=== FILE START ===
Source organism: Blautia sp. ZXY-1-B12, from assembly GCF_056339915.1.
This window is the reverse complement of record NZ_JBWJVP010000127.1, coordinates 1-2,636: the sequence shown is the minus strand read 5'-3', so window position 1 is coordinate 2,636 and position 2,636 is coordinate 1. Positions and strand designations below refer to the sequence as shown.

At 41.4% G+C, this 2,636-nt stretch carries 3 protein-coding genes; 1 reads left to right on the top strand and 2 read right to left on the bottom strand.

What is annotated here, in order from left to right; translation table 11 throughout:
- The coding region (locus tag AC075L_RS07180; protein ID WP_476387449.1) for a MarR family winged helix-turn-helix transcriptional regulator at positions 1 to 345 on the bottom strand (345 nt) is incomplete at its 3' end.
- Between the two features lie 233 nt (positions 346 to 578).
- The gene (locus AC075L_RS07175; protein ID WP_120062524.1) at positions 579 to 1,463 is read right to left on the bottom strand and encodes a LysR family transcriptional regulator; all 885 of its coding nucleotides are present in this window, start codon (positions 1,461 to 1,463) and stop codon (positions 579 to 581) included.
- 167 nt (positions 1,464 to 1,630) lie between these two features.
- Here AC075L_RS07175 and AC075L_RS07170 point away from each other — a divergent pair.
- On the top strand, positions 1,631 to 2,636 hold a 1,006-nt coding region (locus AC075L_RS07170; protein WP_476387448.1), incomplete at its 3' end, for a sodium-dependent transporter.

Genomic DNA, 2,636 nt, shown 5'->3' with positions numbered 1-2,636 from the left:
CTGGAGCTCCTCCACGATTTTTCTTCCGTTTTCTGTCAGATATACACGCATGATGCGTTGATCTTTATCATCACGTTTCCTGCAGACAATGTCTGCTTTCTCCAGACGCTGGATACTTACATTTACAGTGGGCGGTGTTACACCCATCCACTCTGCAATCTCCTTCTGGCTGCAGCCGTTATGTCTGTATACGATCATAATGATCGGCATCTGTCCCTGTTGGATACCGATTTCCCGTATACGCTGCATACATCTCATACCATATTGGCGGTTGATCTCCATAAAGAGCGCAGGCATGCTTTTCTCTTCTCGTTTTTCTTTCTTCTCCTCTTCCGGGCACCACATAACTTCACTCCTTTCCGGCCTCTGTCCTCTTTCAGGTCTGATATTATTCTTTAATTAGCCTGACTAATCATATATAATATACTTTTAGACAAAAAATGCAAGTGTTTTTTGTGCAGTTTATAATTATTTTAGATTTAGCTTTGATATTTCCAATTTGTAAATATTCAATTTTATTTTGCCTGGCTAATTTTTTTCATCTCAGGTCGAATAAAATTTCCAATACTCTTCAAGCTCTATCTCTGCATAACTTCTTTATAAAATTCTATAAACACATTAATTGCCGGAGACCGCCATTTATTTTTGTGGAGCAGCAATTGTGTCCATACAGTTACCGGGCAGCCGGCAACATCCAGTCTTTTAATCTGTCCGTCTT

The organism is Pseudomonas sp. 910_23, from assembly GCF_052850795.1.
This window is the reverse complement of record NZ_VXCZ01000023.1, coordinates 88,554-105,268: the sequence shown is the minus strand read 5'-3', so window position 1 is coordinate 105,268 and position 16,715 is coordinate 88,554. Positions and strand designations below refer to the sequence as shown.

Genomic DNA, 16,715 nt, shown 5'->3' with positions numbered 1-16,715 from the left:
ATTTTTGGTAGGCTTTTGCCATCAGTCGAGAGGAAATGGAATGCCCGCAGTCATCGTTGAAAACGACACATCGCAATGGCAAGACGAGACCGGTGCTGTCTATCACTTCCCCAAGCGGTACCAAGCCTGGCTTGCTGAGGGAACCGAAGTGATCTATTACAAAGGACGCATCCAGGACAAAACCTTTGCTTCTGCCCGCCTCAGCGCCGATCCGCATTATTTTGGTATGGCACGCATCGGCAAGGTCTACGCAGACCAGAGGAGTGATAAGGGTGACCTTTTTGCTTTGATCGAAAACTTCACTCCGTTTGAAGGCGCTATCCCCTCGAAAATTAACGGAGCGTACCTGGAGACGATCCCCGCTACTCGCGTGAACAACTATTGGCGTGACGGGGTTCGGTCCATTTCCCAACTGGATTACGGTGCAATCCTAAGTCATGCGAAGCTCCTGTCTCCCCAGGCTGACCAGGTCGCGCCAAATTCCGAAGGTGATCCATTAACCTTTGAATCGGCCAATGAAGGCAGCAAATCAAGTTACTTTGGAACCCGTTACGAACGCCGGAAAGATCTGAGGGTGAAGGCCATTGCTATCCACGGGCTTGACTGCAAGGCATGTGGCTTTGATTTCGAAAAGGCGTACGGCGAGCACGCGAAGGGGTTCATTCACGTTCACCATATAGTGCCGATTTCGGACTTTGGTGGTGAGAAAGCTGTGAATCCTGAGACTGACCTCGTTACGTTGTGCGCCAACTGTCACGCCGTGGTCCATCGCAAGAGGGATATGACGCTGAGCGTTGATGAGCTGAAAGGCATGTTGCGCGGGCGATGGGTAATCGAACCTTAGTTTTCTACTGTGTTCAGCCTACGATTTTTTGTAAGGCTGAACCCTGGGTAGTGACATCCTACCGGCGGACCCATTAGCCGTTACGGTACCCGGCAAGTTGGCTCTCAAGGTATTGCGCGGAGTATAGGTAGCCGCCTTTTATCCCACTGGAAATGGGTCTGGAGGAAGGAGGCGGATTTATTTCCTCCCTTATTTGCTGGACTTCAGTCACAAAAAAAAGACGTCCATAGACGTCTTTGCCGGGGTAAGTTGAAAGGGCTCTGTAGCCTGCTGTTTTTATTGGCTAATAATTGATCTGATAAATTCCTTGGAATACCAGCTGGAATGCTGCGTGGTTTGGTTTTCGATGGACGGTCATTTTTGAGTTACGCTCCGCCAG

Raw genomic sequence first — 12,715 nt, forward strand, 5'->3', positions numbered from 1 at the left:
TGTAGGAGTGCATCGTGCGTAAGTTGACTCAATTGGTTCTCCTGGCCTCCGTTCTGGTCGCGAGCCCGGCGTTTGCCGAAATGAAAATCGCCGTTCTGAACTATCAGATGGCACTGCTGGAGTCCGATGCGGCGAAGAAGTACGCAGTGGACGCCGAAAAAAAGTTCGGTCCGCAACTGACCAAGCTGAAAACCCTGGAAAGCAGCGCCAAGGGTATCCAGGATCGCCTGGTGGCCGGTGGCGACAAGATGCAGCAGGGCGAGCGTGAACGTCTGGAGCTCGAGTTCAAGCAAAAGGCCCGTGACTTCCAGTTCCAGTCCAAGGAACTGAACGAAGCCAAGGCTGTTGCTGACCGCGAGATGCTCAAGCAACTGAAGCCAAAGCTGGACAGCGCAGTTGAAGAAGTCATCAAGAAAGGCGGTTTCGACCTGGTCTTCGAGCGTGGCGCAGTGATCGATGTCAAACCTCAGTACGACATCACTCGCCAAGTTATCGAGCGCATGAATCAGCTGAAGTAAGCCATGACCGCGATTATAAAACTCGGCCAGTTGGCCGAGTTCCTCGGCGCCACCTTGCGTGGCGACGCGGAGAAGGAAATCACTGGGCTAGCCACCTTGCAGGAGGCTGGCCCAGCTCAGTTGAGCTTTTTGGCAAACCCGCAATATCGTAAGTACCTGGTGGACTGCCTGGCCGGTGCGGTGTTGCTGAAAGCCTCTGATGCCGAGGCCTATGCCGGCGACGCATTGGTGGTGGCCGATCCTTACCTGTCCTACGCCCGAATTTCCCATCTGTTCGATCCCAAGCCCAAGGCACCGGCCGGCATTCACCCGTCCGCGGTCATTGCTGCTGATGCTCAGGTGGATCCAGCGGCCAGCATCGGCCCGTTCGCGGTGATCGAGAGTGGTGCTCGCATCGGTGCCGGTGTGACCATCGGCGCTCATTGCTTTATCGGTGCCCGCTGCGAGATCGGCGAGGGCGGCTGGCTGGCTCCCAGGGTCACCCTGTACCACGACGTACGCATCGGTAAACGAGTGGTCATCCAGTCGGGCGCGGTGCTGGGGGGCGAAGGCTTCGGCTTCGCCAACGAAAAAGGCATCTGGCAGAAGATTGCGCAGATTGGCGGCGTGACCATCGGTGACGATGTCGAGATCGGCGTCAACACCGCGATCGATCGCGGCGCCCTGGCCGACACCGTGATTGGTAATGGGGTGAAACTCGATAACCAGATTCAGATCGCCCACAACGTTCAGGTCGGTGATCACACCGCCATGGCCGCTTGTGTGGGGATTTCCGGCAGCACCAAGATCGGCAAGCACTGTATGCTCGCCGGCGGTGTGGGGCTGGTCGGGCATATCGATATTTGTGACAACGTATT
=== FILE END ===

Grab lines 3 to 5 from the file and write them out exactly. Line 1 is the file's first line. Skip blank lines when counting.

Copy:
At 41.4% G+C, this 2,636-nt stretch carries 3 protein-coding genes; 1 reads left to right on the top strand and 2 read right to left on the bottom strand.

What is annotated here, in order from left to right; translation table 11 throughout:
- The coding region (locus tag AC075L_RS07180; protein ID WP_476387449.1) for a MarR family winged helix-turn-helix transcriptional regulator at positions 1 to 345 on the bottom strand (345 nt) is incomplete at its 3' end.